“Not exactly,” said Ann. “That just means a collection. Like a herd of cows or a bunch of bananas.”

“Or a murder of crows,” continued Kevin mischievously.

Everybody got out of his seat and crowded to the front of the boat.
From Flat Stanley
“There! At one o’clock!” announced the guide. And, there, at one o’clock, rose a large black mass with a small triangular fin. Everyone sighed.
From Flat Stanley
From Flat Stanley


“We’re turning the boat around. We’ve seen some whales breaching back behind us!”

Stanley looked at Kevin questioningly.

“That means they’re jumping out of the water,” Kevin explained.

And the announcer continued by saying they rise up to look around or to try to splash the barnacles off their skin.

“I want to see this!” said Ann as she turned to once again see only a very big splash.
From Flat Stanley


“At eleven o’clock! Tail smacking!”

“At two o’clock!” A pod with two calves and the babies seemed to be competing for the biggest splash. They’d dive down then push themselves up to the surface with their big tails. They’d lift their entire body out of the water, twist, and then fall back with a big, big splash.
From Flat Stanley


By the end of the cruise everyone was windblown but happy. They’d seen at least 10 pods of whales and LOTS of breaching.

“Did you enjoy your Brisbane adventure?” Kevin asked Stanley as they were driving home across the big bridge and under the resting pelicans. But, Stanley was sleeping. And, smiling.
From Flat Stanley

Flat Stanley's Australian Adventure! Part 3: To the Sunshine Coast!

From Flat Stanley
“Where to today?” asked Stanley.

“We’re going to drive North along the Bruce Highway – headed for the Sunshine Coast!” said Kevin.

“Yes. And, we’re going to see the Glass House Mountains!” exclaimed Ann.

“Are the Mountains made of Glass?” asked Stanley as he pressed his face against the windscreen and watched the trees whiz by.

“No. Captain Cook, who is credited with discovering and first exploring Australia, saw the mountains from his boat in 1770 and thought they looked like the glass factories back in his home country of England.”

“Does that mean they smoke?” asked Stanley.
From Flat Stanley


“Only when they catch on fire! They were formed from volcanoes, but that was a long time ago. They are also very important to the original people of Australia, the Aborigines. The mountains were named by them: Mt Beerburum, Mt Coonowrin, Mt Ngungun, Mt Tibrogargan”
From Flat Stanley
From Flat Stanley


“Neat,” said Stanley as the car turned off the highway and onto Steve Irwin Drive.

“Do you know who Steve Irwin was?” asked Ann.

“The Crocodile Hunter!” shouted Stanley.

“Let’s stop at his zoo and say hello to the animals,” said Kevin and he pulled into the Australia Zoo.
From Flat Stanley


The Australia Zoo was a very cool place. Stanley reflected as they left. “It’s not like other zoos. No lions or bears or wolves.”

“Nope,” agreed Kevin. “They really emphasize Australian animals. Kangaroos, wallabies, koalas, wombats…”

“And miles and miles of crocodiles!” Ann teased. “What did you like best, Stanley? The snakes? The Tasmanian devil?”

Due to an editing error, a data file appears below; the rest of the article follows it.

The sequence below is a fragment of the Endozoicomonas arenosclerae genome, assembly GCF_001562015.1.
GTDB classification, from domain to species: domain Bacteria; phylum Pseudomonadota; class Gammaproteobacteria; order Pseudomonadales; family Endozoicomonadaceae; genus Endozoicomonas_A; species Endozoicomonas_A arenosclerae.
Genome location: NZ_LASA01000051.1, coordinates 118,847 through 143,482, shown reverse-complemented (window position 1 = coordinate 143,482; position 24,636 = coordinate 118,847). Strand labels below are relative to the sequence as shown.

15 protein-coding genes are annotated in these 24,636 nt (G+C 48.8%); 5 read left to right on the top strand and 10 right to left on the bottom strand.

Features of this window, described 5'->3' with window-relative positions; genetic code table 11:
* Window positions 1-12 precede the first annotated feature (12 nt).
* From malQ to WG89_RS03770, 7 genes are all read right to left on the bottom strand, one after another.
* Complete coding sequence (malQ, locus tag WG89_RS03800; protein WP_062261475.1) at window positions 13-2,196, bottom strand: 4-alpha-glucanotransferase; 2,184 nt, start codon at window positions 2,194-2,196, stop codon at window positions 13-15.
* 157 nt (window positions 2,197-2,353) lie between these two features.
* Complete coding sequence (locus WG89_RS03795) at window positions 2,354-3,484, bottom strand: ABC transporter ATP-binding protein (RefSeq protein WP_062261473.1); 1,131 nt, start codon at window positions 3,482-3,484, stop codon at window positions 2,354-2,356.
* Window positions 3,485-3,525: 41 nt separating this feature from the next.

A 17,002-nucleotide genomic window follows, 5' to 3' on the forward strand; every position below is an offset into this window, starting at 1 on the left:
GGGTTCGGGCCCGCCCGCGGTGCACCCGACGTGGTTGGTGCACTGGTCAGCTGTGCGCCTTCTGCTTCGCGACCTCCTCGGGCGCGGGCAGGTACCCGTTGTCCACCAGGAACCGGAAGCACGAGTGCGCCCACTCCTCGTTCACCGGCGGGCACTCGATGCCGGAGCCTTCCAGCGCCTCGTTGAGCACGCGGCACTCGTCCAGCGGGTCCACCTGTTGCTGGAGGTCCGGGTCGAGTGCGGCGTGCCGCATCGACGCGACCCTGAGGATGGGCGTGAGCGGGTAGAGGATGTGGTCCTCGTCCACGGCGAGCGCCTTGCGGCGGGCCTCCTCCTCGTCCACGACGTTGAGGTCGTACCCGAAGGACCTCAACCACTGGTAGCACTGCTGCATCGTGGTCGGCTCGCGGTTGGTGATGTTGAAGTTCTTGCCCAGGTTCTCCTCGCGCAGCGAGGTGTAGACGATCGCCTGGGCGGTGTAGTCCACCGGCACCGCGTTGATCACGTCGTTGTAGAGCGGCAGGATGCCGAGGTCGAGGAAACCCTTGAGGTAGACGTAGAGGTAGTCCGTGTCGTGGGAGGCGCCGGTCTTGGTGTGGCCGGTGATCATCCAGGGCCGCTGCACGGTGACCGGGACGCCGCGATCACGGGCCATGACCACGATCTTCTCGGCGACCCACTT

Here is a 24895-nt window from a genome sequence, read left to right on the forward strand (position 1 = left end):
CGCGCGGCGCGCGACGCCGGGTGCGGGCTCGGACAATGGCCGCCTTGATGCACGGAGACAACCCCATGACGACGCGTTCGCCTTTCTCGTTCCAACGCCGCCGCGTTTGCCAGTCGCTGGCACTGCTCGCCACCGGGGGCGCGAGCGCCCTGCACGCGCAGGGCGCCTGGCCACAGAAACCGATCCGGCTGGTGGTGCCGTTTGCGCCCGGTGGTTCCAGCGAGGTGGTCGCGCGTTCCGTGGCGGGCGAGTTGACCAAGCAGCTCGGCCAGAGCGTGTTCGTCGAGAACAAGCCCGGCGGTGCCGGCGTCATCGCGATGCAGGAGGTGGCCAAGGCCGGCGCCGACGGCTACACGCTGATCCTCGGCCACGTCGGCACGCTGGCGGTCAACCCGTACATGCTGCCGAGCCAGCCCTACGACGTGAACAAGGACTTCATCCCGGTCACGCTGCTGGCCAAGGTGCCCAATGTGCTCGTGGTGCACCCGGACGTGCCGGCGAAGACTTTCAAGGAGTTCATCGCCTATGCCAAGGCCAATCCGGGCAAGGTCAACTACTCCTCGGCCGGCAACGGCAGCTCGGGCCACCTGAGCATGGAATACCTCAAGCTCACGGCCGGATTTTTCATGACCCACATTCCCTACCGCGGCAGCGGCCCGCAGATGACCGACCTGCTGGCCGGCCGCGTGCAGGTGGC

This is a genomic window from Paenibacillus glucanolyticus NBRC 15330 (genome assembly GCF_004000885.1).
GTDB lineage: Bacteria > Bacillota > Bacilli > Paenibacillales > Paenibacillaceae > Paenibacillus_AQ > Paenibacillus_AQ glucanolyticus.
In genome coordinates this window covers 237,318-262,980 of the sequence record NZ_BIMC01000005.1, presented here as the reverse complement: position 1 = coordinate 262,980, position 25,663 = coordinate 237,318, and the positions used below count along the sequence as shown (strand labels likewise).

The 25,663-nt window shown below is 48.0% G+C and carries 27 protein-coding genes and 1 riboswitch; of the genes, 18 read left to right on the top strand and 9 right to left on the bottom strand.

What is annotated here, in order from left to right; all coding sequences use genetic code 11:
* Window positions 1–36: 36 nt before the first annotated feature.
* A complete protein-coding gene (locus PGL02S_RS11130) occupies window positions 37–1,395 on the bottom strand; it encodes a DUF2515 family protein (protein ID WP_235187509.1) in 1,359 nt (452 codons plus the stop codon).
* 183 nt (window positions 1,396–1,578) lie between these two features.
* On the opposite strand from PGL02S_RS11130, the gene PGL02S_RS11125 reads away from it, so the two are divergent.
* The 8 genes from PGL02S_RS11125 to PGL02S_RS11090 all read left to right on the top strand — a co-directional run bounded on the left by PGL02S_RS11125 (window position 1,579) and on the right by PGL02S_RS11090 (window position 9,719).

“Feeding the kangaroos,” Stanley replied decisively.

“Hurry,” Kevin urged. “We have more to see!”

And so they all piled into the car and headed down the Glass House Mountains tourist drive in search of the Big Pineapple.
From Flat Stanley


“Blackall Range tourist drive,” mused Kevin as he came upon a brown road sign. “We haven’t been there before.” And a new adventure was afoot.

“Look! Look! Look!” pointed Stanley. “A rainforest!”

“Oh! And a CafĂ©!” exclaimed Ann, who was hungry.

Kevin turned the car around and pulled into the Mary Cairncross Reserve. After sharing a sandwich and picking up a few postcards, Ann, Kevin, and Stanley entered the information building.

“Have you been here before?” asked the curator.

“Not me!” said Stanley. “I’m here from Ohio!”

“Keep your eyes open. You’ll probably see some padmelons…”

“Is that like a watermelon?” interrupted Stanley.

“No. They are little wallabies, which are like small kangaroos” continued the ranger. “You might also see some snakes!” and he extended his arms out to demonstrate the snakes might be very large indeed. “But, don’t worry. They’d be carpet pythons and they won’t hurt you.”

Ann looked dubious but the three set off through the building exit and into the rainforest.
From Flat Stanley


“Look at the enormous roots on that tree. And, how the vines climb up the trunk.” Ann was feeling more comfortable in the cool, green forest.

“But, Ann,” Kevin corrected, “that vine is a snake!”
From Flat Stanley


“Ewwwww.”

The walk continued peacefully, with the trio appreciating the big trees and the beautiful bird songs. Suddenly Ann stopped everyone, pointing and whispering, “Look!” It was a little padmelon – not much larger than a rabbit and sitting in a pool of sunlight.
From Flat Stanley


“Oh, this is even better than the zoo because this is REAL,” mused Stanley.

As the rainforest trail ended, Kevin suggested they retrace the beginning of their hike to check on the snake. There was a cluster of people gathered at the tree. The snake wasn’t up in the vines anymore. It had moved down close to the roots and was slowly swallowing a mouse it had caught!

It was starting to get late so the decision was made to push on to Nambour. Initially Kevin, following Ann’s suggestion, pushed on north when he should have pushed on south, but eventually they pulled into a parking lot and there sat a very large pineapple, indeed.

“Cool,” they all said at once.
From Flat Stanley
From Flat Stanley


It was too late to take the train around the plantation
From Flat Stanley
so Ann took Stanley to the edge of the fence and showed him a field of small spiky plants.
From Flat Stanley
“Those,” she said with authority, “are baby pineapple plants. Pineapples don’t grow on trees,” and she glanced at Kevin. “And they don’t grow underground like potatoes. They grow upside down from the center of these plants. But, only when they get much bigger,” she added. “I’ll show you a picture at home.”

Stanley was very tired after his big day and fell asleep in the car on the way home. Ann had to carry him up the last walk to the lookout station on Wild Horse Mountain where they could see both the Glass House Mountains and the ocean (and on a clear day, Brisbane.)
From photo a day


“Kevin. Stanley. We have to get up early tomorrow. We’re going to see the whales!”

And, even though he could hardly hold up his head any longer, Stanley replied, “I don’t think I’ll be able to sleep. I’m so exci…” and he fell asleep.